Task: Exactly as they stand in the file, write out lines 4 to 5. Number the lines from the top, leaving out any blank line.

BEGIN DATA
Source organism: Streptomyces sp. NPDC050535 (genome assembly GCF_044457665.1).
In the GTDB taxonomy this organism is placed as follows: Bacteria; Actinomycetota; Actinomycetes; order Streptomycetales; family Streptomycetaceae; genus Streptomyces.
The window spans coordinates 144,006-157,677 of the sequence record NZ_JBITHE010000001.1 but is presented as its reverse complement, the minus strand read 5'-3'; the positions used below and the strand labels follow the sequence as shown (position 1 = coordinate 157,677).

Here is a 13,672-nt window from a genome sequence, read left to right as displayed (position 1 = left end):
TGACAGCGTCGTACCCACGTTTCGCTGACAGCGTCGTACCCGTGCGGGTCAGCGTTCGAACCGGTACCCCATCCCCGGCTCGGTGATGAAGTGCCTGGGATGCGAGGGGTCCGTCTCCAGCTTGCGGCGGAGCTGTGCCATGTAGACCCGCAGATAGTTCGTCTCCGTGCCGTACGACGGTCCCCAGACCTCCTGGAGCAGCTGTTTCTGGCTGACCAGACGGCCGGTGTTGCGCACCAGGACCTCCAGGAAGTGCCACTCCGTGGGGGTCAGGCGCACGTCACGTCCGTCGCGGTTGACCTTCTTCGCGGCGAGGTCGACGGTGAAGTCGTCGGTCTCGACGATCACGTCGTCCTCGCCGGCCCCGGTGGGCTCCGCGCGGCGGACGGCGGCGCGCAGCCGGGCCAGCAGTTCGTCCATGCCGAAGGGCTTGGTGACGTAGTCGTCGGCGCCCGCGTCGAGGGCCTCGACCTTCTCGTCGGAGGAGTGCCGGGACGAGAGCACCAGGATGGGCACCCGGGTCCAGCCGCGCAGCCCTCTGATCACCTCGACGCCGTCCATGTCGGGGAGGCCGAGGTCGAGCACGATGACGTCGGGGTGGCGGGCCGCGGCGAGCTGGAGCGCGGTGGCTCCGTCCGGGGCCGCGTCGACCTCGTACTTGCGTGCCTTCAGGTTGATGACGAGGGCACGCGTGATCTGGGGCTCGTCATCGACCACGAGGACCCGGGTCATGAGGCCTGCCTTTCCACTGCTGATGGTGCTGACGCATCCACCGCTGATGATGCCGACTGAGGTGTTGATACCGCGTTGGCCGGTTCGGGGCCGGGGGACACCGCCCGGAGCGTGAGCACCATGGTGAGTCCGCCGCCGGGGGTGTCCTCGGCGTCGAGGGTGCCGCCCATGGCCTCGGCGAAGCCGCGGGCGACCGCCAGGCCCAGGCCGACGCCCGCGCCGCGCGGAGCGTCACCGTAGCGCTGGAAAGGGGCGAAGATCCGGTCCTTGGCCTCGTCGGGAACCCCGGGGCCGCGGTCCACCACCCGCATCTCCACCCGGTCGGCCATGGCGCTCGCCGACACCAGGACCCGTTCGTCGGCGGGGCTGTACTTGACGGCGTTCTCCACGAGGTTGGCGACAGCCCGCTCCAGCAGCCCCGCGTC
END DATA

Here is a 13,672-nt window from a genome sequence, read left to right as displayed (position 1 = left end):
TGACAGCGTCGTACCCACGTTTCGCTGACAGCGTCGTACCCGTGCGGGTCAGCGTTCGAACCGGTACCCCATCCCCGGCTCGGTGATGAAGTGCCTGGGATGCGAGGGGTCCGTCTCCAGCTTGCGGCGGAGCTGTGCCATGTAGACCCGCAGATAGTTCGTCTCCGTGCCGTACGACGGTCCCCAGACCTCCTGGAGCAGCTGTTTCTGGCTGACCAGACGGCCGGTGTTGCGCACCAGGACCTCCAGGAAGTGCCACTCCGTGGGGGTCAGGCGCACGTCACGTCCGTCGCGGTTGACCTTCTTCGCGGCGAGGTCGACGGTGAAGTCGTCGGTCTCGACGATCACGTCGTCCTCGCCGGCCCCGGTGGGCTCCGCGCGGCGGACGGCGGCGCGCAGCCGGGCCAGCAGTTCGTCCATGCCGAAGGGCTTGGTGACGTAGTCGTCGGCGCCCGCGTCGAGGGCCTCGACCTTCTCGTCGGAGGAGTGCCGGGACGAGAGCACCAGGATGGGCACCCGGGTCCAGCCGCGCAGCCCTCTGATCACCTCGACGCCGTCCATGTCGGGGAGGCCGAGGTCGAGCACGATGACGTCGGGGTGGCGGGCCGCGGCGAGCTGGAGCGCGGTGGCTCCGTCCGGGGCCGCGTCGACCTCGTACTTGCGTGCCTTCAGGTTGATGACGAGGGCACGCGTGATCTGGGGCTCGTCATCGACCACGAGGACCCGGGTCATGAGGCCTGCCTTTCCACTGCTGATGGTGCTGACGCATCCACCGCTGATGATGCCGACTGAGGTGTTGATACCGCGTTGGCCGGTTCGGGGCCGGGGGACACCGCCCGGAGCGTGAGCACCATGGTGAGTCCGCCGCCGGGGGTGTCCTCGGCGTCGAGGGTGCCGCCCATGGCCTCGGCGAAGCCGCGGGCGACCGCCAGGCCCAGGCCGACGCCCGCGCCGCGCGGAGCGTCACCGTAGCGCTGGAAAGGGGCGAAGATCCGGTCCTTGGCCTCGTCGGGAACCCCGGGGCCGCGGTCCACCACCCGCATCTCCACCCGGTCGGCCATGGCGCTCGCCGACACCAGGACCCGTTCGTCGGCGGGGCTGTACTTGACGGCGTTCTCCACGAGGTTGGCGACAGCCCGCTCCAGCAGCCCCGCGTC